The Boston Bruins improved to 3-1-1 when allowing the first goal of a game in 2012-13. Unlike the previous three times they reaped points in that situation, though, they put the opposition away in a more timely fashion, surmounting the initial deficit to top the host Montreal Canadiens in regulation, 2-1, Wednesday night.
Tyler Seguin paved the road to Boston’s first come-from-behind regulation triumph by compiling his first legitimate multipoint performance of the young season. That is, both his goal and assist came when an opposing netminder needed to be outwitted.
By playing the brief-but-fatal menace at Montreal’s expense, Seguin helped his associates negate the host’s advantages on special teams (five power plays to four) and physicality (31 hits to 26). Along with the initial icebreaker, a scoreless first period that had the Habs roll up an 11-4 edge in the shooting gallery and 9-6 advantage in the faceoff department was a distant memory in the decisive stanza.
With that in mind, here are the Bruins’ three topmost storylines from the season series opener with their topmost divisional rival.
Goaltender Tuukka Rask gave the puck away once in each period―at 15:12 of the first, 19:08 of the second and 14:56 of the third. But none of those turnovers directly precipitated a registered stab by a Canadiens forechecker, although the first was followed by a succession of three straight shots roughly 20 seconds later with no whistles in between.
Before any of that, Rask repelled seven unanswered Montreal shots in the tone-setting phases of the game, the seventh coming on a Lars Eller breakaway at 10:09 of the opening frame. It would still be another 75 seconds after that before Boston finally tested Carey Price.
By night’s end, save for one inauspicious deflection of a P.K. Subban power-play slapper, Rask had pulled out an answer for each of his own missteps and those of his skating mates. In addition, just as he did against New Jersey last week and Winnipeg the week prior, he hardly crumbled after shedding first blood.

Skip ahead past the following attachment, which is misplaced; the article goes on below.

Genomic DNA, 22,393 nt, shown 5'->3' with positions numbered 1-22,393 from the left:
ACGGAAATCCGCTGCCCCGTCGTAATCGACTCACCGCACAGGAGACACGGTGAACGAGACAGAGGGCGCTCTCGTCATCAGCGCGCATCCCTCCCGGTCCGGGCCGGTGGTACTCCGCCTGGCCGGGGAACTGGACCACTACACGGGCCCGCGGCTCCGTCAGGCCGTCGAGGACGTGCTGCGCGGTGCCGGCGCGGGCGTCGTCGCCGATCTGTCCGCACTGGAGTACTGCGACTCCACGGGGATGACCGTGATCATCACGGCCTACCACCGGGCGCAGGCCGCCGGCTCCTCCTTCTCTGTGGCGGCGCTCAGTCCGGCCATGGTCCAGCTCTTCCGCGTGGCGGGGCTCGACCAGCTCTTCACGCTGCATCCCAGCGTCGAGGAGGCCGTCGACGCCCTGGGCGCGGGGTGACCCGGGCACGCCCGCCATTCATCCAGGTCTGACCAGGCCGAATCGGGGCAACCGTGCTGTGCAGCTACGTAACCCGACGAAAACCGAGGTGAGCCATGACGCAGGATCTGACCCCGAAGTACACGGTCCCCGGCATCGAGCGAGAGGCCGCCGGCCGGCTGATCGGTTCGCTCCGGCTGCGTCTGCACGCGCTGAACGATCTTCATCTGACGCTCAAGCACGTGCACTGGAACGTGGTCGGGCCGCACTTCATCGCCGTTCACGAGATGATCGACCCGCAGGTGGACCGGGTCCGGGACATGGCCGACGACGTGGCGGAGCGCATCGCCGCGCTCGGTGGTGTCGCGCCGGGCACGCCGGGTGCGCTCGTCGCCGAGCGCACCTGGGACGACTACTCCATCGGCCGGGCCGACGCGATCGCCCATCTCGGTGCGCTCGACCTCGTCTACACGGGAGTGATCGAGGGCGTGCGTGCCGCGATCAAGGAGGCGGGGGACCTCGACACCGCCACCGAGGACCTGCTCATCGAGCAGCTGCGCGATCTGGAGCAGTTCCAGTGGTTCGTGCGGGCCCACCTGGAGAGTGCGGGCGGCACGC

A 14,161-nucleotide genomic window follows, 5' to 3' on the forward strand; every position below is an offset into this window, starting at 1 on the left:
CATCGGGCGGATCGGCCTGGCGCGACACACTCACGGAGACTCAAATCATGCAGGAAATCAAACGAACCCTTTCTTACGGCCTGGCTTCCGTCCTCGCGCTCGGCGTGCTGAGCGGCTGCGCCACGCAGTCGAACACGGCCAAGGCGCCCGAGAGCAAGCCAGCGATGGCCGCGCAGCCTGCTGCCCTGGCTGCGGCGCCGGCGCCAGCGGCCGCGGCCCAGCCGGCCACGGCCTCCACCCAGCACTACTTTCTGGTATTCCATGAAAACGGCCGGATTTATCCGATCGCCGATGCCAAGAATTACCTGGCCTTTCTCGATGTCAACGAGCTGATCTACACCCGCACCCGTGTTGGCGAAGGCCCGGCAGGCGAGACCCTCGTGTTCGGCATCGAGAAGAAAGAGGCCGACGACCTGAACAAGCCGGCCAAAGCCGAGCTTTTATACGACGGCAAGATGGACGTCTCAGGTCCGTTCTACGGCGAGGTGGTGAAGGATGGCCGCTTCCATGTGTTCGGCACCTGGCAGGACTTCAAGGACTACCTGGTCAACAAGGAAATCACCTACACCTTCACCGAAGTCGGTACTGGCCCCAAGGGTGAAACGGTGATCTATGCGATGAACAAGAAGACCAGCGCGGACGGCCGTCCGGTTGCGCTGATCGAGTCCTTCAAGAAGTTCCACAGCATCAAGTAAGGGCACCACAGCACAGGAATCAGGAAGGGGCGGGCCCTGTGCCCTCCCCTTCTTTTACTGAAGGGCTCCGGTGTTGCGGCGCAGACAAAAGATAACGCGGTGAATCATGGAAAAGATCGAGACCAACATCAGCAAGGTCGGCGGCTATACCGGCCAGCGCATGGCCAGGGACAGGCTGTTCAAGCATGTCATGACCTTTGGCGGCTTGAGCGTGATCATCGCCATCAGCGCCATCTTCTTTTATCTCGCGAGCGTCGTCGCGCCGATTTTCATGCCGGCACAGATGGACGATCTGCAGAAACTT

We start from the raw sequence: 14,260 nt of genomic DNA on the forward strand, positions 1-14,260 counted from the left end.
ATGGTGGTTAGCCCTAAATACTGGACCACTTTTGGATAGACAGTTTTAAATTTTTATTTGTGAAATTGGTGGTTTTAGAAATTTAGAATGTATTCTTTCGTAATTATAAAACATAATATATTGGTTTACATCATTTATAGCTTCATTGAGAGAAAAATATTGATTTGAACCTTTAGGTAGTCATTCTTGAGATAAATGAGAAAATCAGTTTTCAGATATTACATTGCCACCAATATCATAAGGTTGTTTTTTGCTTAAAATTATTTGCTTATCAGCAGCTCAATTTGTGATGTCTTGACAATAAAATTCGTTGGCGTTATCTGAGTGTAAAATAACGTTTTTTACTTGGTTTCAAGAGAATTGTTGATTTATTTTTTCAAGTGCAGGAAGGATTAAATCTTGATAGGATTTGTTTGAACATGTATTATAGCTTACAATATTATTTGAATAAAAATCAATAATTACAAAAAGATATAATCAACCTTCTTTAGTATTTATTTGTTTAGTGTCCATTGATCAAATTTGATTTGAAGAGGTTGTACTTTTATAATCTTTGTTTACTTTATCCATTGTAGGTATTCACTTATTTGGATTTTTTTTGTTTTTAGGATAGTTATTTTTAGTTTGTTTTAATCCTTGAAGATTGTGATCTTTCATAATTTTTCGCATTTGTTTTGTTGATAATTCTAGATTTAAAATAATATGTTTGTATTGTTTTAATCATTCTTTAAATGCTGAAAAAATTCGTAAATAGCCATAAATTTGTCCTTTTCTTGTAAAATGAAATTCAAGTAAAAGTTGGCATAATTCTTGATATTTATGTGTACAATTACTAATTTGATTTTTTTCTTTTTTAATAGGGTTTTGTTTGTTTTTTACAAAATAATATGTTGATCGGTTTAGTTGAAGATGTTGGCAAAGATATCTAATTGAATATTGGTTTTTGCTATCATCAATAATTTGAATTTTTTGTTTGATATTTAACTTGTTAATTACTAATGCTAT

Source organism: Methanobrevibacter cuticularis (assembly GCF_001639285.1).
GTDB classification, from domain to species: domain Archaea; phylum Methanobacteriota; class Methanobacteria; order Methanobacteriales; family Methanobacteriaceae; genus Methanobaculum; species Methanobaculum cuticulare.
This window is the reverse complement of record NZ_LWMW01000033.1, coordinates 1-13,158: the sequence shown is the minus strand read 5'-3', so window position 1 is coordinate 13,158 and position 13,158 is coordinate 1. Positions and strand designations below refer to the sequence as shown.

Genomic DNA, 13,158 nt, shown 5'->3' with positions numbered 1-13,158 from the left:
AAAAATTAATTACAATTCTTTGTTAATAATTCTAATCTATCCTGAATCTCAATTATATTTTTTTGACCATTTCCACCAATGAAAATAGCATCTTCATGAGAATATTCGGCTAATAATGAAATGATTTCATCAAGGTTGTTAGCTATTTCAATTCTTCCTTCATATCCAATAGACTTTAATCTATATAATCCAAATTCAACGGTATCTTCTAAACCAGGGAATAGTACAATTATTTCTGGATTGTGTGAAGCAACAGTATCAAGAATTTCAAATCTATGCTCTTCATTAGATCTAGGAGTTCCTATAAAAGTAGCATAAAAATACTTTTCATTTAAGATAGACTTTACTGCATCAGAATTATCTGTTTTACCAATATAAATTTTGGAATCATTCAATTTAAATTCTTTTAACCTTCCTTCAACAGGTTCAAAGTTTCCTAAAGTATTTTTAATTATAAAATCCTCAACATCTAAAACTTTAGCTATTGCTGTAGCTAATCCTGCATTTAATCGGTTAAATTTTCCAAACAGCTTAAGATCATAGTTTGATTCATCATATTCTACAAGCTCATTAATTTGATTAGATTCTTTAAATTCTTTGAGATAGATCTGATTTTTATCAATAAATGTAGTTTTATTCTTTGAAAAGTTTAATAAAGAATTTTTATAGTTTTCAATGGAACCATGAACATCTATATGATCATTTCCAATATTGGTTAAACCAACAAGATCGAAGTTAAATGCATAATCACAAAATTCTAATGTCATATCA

He was rewarded just a little more this time around as his skating mates would spare him overtime, let alone the one-on-ones.
His two usual linemates, Daniel Paille and Shawn Thornton, were in another country while he was called upon to spell a still-ailing Brad Marchand on the top six. Yet Gregory Campbell was not fazed by his altered regimen or, comparatively speaking, by his team’s generally languid start.
Campbell was the first Bruin on the night to record a shot against Price (at 11:24 of the first) and was later the first to charge up multiple shots on goal. He saw the second-most cumulative ice time during short-handed segments among Boston forwards (4:42) and disrupted more than one Montreal offensive threat with calculated stick work.
Entering a fresh sheet with the 1-0 pothole still glowering at the Bruins to start the third period, Seguin cut to the porch and buried David Krejci’s centering feed to the right of Price with 14 seconds gone.
Having finally cultivated his first strike at the expense of a real, live NHL netminder in 2013 and having inserted the equalizer, Seguin proceeded to personify a teamwide energy boost.
On the team’s next shift, Nathan Horton pelted Price with a wrister from 13 feet away. Contrast that with the four sparse Boston’s bids in the first period that came from successive distances of 43, 47, 52 and 29 feet.
On his line’s next shift, Seguin set up the eventual clincher by taking Johnny Boychuk’s breakout pass and cutting straight up the Broadway lane. Upon entry deep into Montreal property, he found Milan Lucic for a tap-tap-tap sequence that culminated in Krejci shoveling his return feed home at 2:05.